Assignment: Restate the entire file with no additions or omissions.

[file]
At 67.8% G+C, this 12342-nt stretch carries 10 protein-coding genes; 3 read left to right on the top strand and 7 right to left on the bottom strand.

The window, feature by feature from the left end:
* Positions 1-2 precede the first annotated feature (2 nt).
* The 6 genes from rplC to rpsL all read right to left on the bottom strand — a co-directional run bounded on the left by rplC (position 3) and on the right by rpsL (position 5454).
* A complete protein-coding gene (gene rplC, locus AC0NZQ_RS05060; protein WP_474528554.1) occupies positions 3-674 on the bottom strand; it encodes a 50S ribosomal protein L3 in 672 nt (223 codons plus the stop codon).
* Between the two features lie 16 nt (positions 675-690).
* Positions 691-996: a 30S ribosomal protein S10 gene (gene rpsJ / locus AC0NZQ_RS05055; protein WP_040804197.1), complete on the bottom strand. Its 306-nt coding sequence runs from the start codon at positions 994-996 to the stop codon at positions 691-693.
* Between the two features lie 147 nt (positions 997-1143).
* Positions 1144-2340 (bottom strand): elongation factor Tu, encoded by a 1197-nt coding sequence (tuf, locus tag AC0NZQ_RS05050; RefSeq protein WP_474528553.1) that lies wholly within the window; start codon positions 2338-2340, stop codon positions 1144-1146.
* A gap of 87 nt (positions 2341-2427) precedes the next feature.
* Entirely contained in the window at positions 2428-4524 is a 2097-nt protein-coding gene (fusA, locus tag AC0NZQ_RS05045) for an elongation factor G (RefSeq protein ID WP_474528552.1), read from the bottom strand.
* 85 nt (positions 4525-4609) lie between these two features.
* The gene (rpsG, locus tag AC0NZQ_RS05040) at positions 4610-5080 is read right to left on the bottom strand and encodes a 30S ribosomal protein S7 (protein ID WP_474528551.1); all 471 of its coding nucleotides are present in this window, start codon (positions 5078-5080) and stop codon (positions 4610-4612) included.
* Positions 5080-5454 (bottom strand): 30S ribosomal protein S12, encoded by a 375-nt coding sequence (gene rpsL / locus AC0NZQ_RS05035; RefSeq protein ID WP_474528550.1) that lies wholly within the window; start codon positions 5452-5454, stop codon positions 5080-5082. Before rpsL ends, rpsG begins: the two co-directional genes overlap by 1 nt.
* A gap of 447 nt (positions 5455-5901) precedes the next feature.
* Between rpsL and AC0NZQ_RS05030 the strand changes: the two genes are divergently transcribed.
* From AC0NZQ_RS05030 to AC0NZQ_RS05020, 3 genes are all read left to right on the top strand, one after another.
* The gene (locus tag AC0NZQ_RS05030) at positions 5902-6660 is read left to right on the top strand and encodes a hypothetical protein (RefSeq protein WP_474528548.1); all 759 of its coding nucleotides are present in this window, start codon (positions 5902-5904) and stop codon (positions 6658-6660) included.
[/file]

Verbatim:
At 67.8% G+C, this 12342-nt stretch carries 10 protein-coding genes; 3 read left to right on the top strand and 7 right to left on the bottom strand.

The window, feature by feature from the left end:
* Positions 1-2 precede the first annotated feature (2 nt).
* The 6 genes from rplC to rpsL all read right to left on the bottom strand — a co-directional run bounded on the left by rplC (position 3) and on the right by rpsL (position 5454).
* A complete protein-coding gene (gene rplC, locus AC0NZQ_RS05060; protein WP_474528554.1) occupies positions 3-674 on the bottom strand; it encodes a 50S ribosomal protein L3 in 672 nt (223 codons plus the stop codon).
* Between the two features lie 16 nt (positions 675-690).
* Positions 691-996: a 30S ribosomal protein S10 gene (gene rpsJ / locus AC0NZQ_RS05055; protein WP_040804197.1), complete on the bottom strand. Its 306-nt coding sequence runs from the start codon at positions 994-996 to the stop codon at positions 691-693.
* Between the two features lie 147 nt (positions 997-1143).
* Positions 1144-2340 (bottom strand): elongation factor Tu, encoded by a 1197-nt coding sequence (tuf, locus tag AC0NZQ_RS05050; RefSeq protein WP_474528553.1) that lies wholly within the window; start codon positions 2338-2340, stop codon positions 1144-1146.
* A gap of 87 nt (positions 2341-2427) precedes the next feature.
* Entirely contained in the window at positions 2428-4524 is a 2097-nt protein-coding gene (fusA, locus tag AC0NZQ_RS05045) for an elongation factor G (RefSeq protein ID WP_474528552.1), read from the bottom strand.
* 85 nt (positions 4525-4609) lie between these two features.
* The gene (rpsG, locus tag AC0NZQ_RS05040) at positions 4610-5080 is read right to left on the bottom strand and encodes a 30S ribosomal protein S7 (protein ID WP_474528551.1); all 471 of its coding nucleotides are present in this window, start codon (positions 5078-5080) and stop codon (positions 4610-4612) included.
* Positions 5080-5454 (bottom strand): 30S ribosomal protein S12, encoded by a 375-nt coding sequence (gene rpsL / locus AC0NZQ_RS05035; RefSeq protein ID WP_474528550.1) that lies wholly within the window; start codon positions 5452-5454, stop codon positions 5080-5082. Before rpsL ends, rpsG begins: the two co-directional genes overlap by 1 nt.
* A gap of 447 nt (positions 5455-5901) precedes the next feature.
* Between rpsL and AC0NZQ_RS05030 the strand changes: the two genes are divergently transcribed.
* From AC0NZQ_RS05030 to AC0NZQ_RS05020, 3 genes are all read left to right on the top strand, one after another.
* The gene (locus tag AC0NZQ_RS05030) at positions 5902-6660 is read left to right on the top strand and encodes a hypothetical protein (RefSeq protein WP_474528548.1); all 759 of its coding nucleotides are present in this window, start codon (positions 5902-5904) and stop codon (positions 6658-6660) included.